Further down his response, Joyce tackles one of Jacquot’s questions about the long flight between Australia and London.

“This is something we are grappling with too, as we embark on Project Sunrise (which is our plan to fly passengers non-stop between the east coast of Australia and London.) To help with sleep, we’re looking at different cabin designs that give people spaces to stretch out and exercise. We want to think up as many ideas as possible to make the journey more comfortable for all.”

When you love what you do, I guess you’re keen to share it with whomever.

By example, Joyce then invited Jacquot to Qantas headquarters for “a Project Sunrise meeting between myself, as the CEO of Australia’s oldest airline, and you, as the CEO of Australia’s newest airline.”

No word yet on how that meeting between CEOs turned out, but at the very root of this story is Joyce’s touching example of compassion.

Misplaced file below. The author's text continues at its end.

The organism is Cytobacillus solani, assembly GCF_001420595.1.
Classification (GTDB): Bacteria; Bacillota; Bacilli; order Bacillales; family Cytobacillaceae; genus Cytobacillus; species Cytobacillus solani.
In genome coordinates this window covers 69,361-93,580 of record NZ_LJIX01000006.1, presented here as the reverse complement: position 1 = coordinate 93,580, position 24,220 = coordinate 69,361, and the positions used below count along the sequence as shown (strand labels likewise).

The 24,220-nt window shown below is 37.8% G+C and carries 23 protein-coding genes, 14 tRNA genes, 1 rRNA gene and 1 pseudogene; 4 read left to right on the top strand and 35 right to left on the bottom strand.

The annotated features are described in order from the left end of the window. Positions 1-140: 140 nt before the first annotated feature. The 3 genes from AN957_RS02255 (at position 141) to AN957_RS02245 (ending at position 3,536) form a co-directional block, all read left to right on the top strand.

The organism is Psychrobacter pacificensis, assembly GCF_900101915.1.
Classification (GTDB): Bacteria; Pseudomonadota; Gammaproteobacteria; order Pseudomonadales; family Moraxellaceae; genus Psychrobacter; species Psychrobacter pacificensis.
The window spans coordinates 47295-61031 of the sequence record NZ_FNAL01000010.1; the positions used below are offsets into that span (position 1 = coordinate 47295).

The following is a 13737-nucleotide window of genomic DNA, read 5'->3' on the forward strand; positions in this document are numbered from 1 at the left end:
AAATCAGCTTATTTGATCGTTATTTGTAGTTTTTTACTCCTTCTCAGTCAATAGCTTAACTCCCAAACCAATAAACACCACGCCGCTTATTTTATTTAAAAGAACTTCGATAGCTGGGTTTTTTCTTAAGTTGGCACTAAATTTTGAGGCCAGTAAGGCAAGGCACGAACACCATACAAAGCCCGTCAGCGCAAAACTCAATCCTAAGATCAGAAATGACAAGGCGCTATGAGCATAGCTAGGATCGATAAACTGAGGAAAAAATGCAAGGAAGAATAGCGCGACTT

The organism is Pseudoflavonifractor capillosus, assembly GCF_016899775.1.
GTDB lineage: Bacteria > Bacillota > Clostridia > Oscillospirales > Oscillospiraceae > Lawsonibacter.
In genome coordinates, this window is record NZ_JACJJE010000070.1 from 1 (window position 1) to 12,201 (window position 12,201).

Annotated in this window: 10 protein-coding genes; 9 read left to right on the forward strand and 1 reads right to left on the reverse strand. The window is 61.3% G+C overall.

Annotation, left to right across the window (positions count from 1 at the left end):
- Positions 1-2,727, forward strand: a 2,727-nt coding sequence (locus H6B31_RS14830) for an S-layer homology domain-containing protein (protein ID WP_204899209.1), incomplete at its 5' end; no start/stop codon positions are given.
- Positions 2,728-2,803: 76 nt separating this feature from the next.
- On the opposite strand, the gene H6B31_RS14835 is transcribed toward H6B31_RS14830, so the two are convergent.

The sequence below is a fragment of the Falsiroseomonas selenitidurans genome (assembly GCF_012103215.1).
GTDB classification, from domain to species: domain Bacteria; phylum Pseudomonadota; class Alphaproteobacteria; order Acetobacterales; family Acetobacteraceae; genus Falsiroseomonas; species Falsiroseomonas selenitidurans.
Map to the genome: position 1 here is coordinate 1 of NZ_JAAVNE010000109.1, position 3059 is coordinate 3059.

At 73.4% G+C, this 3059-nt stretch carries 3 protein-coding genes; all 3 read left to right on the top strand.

It’s also a clear-cut example of love-based leadership, the basis for my next book currently under development.

I’m Raising A 13-Year-Old Boy And It’s F*&^ing Hard

I’m only two months into being CEO of The Pontefract Group, but so far it feels as though running a company is far easier than raising a teenaged boy. Perhaps it’s supposed to be this way.

For those of you who are entrepreneurs—and who are also raising teenaged boys—I wonder if you feel the same.

After 25 years working for large organizations, this past January I went out on my own and started my first business. I’ve learned about taxes, insurance, and how to correctly invoice. What lessons!